From Lieutenant Colonel Noah M. Littlefield
West Point 8th July 1779
I would begg leave to signify my dissatisfaction with regard to the rank of the Officers of the Massachusetts line which was setled by a Committe of Field Officers some time past;1 being absent at the time when the pretentions were given in and as the matter was settled by those who were Judges in their own cases and not having my pretentions rightly represented: and whereas there are a number of Officers who are dissatisfied with their rank would pray your Excellency that a committee be appointed to make a final settlement of those disputes which appear to be reasonable, that Justice may be done to each Individual—as I have been a sufferer by an unprecedented promotion in the Regiment to which I belong, before the present mode of promotion of rising by states was adopted by Congress;2 having had the command of the Regt from the time that my Colo. was kill’d at Hubbertown to the Capturing the British Army; immediately after which Generall Gates was pleas’d to give the command of the Regiment to Colonell Tupper which promotions had ’till that time been made by Regiments3—but what more immediately concerns me is my rank in the present Arrangement having been placed below a number of Lieut. Colonels who were Majors when I was a Lieut. Colo. at Cambridge in the two months service, and was Commission’d again as a Lieut. Colo. in the Continental service at the same time when those refer’d to Receiv’d theirs.
Was appointed Captain of a minute company in Aprill 1775 was appointed a Captain on the sea coast the ensuing year was Capt. of a Millitia company before Hostillities commenc’d. I am with the utmost Respect your Excellencys Most Obedient Humble Servant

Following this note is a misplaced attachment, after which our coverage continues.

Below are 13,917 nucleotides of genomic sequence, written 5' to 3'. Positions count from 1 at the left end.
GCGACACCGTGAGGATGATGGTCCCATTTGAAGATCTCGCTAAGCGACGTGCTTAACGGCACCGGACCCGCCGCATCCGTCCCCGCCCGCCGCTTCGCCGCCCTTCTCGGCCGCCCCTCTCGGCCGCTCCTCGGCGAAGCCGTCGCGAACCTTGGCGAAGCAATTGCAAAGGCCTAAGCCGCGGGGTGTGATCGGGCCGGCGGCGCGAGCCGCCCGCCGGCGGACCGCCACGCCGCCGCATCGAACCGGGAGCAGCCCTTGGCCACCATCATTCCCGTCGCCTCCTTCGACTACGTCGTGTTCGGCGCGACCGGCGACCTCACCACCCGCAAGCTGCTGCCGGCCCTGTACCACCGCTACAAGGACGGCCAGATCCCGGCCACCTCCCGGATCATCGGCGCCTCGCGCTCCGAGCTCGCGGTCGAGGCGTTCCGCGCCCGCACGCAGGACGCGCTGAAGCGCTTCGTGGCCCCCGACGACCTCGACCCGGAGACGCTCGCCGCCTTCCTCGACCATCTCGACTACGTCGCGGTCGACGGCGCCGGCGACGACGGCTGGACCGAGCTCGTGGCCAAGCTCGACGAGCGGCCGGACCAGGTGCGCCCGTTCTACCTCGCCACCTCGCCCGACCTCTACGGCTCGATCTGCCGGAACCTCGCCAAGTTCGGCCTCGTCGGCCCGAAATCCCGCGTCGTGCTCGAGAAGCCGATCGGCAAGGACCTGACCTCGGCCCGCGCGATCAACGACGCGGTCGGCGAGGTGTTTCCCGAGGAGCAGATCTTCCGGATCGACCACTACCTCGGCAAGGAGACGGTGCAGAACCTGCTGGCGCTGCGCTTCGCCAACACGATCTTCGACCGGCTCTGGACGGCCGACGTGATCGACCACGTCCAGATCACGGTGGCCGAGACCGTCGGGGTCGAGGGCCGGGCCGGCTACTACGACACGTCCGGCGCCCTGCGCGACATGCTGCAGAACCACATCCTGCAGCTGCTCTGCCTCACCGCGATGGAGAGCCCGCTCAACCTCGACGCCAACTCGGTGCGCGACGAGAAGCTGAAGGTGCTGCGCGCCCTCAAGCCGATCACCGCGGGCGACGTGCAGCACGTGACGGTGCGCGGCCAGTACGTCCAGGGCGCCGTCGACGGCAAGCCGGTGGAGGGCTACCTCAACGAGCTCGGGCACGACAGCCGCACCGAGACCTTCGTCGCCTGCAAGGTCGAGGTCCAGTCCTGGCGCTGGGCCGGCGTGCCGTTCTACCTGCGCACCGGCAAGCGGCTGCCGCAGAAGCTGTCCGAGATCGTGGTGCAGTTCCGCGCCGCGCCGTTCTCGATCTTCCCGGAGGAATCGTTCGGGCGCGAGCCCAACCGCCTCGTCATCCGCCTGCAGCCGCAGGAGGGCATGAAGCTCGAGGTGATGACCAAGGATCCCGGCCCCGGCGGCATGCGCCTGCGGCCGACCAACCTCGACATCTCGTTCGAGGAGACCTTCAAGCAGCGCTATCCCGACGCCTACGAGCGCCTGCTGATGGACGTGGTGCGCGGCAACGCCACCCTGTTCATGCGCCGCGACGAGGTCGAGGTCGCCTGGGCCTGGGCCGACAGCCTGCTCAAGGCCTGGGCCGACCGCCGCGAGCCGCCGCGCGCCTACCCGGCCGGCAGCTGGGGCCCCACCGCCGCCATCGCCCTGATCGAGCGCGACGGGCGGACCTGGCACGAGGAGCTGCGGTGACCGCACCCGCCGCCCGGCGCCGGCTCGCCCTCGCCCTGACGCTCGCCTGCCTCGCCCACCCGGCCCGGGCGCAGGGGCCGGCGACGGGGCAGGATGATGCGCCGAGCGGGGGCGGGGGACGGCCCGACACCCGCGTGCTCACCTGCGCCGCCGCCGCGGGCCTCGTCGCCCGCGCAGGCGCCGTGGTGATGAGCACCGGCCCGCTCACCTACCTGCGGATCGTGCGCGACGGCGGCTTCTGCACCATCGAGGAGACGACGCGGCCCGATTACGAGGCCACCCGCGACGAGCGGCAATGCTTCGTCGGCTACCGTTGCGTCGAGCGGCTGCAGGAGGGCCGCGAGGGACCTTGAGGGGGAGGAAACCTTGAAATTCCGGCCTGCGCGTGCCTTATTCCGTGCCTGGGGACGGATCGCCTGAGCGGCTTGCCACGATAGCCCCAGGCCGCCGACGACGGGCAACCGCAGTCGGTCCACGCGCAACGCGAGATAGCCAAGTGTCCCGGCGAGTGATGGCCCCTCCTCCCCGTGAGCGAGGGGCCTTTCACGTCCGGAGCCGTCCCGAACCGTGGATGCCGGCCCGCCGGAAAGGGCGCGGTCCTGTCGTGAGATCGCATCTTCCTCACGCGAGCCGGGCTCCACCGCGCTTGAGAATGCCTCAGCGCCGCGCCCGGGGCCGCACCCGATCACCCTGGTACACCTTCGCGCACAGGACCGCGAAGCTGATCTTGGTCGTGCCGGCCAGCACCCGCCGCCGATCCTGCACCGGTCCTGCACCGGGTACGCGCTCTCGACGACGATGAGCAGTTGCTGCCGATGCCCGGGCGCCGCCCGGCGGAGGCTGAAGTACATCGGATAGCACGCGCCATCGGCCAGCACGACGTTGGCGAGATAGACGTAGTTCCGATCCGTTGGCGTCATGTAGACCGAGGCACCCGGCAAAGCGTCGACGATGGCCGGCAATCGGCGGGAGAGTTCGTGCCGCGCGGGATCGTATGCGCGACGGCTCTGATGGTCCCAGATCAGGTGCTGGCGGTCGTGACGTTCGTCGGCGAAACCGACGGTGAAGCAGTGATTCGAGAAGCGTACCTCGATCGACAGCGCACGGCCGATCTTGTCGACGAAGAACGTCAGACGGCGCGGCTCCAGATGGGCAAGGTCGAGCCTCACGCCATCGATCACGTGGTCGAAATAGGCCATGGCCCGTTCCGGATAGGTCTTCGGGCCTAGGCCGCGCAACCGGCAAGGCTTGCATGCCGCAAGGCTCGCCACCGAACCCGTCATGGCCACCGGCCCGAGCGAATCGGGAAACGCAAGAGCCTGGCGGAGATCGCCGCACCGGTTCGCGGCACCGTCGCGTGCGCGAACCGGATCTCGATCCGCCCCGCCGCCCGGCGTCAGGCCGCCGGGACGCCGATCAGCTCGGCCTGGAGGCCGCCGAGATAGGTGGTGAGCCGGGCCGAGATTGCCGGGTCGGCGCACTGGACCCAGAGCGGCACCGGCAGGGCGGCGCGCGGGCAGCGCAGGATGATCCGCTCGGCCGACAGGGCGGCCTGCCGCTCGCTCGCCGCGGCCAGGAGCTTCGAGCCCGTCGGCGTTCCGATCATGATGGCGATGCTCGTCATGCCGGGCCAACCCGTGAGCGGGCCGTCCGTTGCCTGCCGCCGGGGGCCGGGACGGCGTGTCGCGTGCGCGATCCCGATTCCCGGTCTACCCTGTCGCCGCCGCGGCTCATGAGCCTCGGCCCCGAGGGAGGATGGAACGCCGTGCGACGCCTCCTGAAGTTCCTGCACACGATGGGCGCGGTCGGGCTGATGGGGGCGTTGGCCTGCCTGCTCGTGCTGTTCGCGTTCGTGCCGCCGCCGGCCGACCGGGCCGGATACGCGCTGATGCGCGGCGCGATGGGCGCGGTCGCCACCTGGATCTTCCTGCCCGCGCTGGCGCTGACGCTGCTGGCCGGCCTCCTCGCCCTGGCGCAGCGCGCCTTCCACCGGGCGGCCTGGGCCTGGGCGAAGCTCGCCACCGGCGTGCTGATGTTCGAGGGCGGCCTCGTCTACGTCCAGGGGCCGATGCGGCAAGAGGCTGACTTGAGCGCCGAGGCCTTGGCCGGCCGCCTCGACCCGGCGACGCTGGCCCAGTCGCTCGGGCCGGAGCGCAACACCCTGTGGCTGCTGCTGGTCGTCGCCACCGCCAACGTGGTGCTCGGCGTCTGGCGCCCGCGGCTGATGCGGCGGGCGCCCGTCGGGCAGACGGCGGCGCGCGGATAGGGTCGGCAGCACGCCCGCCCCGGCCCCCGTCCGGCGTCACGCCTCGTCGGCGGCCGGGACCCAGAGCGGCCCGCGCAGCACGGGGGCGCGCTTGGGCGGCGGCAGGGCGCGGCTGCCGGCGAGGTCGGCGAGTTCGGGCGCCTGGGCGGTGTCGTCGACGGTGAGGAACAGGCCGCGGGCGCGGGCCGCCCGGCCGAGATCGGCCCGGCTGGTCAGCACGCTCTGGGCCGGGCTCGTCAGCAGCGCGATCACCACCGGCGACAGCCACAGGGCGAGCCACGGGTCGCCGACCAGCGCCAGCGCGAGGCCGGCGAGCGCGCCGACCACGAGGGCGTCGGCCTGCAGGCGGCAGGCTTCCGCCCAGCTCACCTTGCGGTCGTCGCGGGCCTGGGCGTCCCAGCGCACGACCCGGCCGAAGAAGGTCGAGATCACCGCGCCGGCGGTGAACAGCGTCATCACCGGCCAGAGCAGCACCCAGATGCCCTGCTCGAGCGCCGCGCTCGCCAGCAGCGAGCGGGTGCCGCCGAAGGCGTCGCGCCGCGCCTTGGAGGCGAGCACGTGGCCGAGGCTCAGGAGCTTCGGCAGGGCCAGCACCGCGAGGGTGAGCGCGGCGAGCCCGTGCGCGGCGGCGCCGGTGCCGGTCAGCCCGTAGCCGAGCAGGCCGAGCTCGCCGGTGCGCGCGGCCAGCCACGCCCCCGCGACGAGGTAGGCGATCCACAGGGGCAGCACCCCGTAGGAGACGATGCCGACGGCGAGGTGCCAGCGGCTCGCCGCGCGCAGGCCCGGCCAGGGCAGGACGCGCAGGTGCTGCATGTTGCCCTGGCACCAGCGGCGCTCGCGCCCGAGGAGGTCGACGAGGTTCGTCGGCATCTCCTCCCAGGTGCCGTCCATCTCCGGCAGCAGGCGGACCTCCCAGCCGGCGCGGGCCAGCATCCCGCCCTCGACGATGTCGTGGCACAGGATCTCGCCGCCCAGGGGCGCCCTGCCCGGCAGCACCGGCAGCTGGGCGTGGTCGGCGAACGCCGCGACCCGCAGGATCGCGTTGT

Noah M: Littlefield Lt Colo.
ALS, DNA: RG 93, manuscript file no. 2102.
2. Littlefield is referring to a resolution that Congress passed on 24 Nov. 1778: “That it be recommended to the several states to provide, that in all future promotions officers rise regimentally to the rank of captain, and thence in the line of the state to the rank of colonel, except in cases where a preference may be given on account of distinguished merit” (JCC, description begins Worthington Chauncey Ford et al., eds. Journals of the Continental Congress, 1774-1789. 34 vols. Washington, D.C., 1904–37. description ends 12:1157–58).
3. Col. Ebenezer Francis commanded the 11th Massachusetts Regiment until his death on 7 July 1777 fighting near Hubbardton, in present-day Vermont, as part of Maj. Gen. Arthur St. Clair’s rear guard. Littlefield indicates that he commanded the regiment from that date until the surrender of Lt. Gen. John Burgoyne’s army on 17 October. Permanent command and promotion to colonel, however, went to Benjamin Tupper, who was then lieutenant colonel of the 2d Massachusetts Regiment.